Before taking Introduction to Sensory Evaluation of Wine at UC Davis, I thought of taste as a rather two-dimensional trait. Something either tasted good, or it didn’t. Yes, I could evaluate the flavors (to a certain degree) but taste in wine really came down to whether I liked it or not. Don’t get me wrong, whether or not you like how a wine tastes should be a major factor in what you drink, but there’s more going on in our mouths than meets the eye, or tongue as it were.
Our taste buds give us a great deal of information about the wine we drink, but they can be easily fooled. The alcohol content of a wine influences our perception of its sweetness. High alcohol means high sweetness and fruitiness, at least it tastes that way. But as the title of this post suggests, there’s more to wine than what our taste buds are telling us.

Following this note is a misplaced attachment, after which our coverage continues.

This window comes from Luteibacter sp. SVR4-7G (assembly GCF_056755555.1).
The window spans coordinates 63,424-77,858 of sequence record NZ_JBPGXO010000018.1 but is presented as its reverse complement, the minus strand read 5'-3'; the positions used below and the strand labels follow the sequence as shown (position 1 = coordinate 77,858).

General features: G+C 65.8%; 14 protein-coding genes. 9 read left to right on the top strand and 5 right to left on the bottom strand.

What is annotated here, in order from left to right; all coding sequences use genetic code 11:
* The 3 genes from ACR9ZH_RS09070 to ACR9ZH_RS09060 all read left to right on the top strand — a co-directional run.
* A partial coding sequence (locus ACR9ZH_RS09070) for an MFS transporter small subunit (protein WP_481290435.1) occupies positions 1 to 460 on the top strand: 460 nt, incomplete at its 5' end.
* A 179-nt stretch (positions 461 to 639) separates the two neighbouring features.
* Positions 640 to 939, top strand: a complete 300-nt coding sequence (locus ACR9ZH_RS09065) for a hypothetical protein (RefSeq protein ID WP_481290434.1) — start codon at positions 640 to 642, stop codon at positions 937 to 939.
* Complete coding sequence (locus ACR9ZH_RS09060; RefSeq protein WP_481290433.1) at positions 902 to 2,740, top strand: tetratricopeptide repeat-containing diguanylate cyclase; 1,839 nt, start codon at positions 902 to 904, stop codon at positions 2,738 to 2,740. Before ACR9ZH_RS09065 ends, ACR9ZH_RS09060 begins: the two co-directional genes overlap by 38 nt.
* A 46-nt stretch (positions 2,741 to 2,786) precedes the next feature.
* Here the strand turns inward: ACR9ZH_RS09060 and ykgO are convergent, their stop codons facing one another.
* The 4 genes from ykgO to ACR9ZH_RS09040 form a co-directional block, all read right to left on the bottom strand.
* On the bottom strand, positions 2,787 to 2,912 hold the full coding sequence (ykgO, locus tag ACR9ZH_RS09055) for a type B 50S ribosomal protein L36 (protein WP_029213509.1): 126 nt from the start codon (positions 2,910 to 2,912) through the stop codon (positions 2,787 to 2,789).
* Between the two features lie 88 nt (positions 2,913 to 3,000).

Another factor we should pay attention to when wine tasting is the mouthfeel the wine has to offer. Mouthfeel is a term that refers to the oral sensations we feel when tasting. Not flavor, but other traits in the wine such as texture, sharpness, softness, temperature, and astringency. Astringency, for example, refers to that dry feeling we get in our mouths when we taste red wine. The dryness is caused by the tannins in the grape skins of red grapes. The effect that tannins have on our mouths is cumulative, so if you’re settling in for a marathon tasting be sure to take breaks and cleanse your palate or you won’t be able to trust that tongue of yours.
Next time you enjoy a glass of vino pay attention to the play of your tongue as the wine moves around your mouth. See what you can pick up that goes beyond your first taste impressions.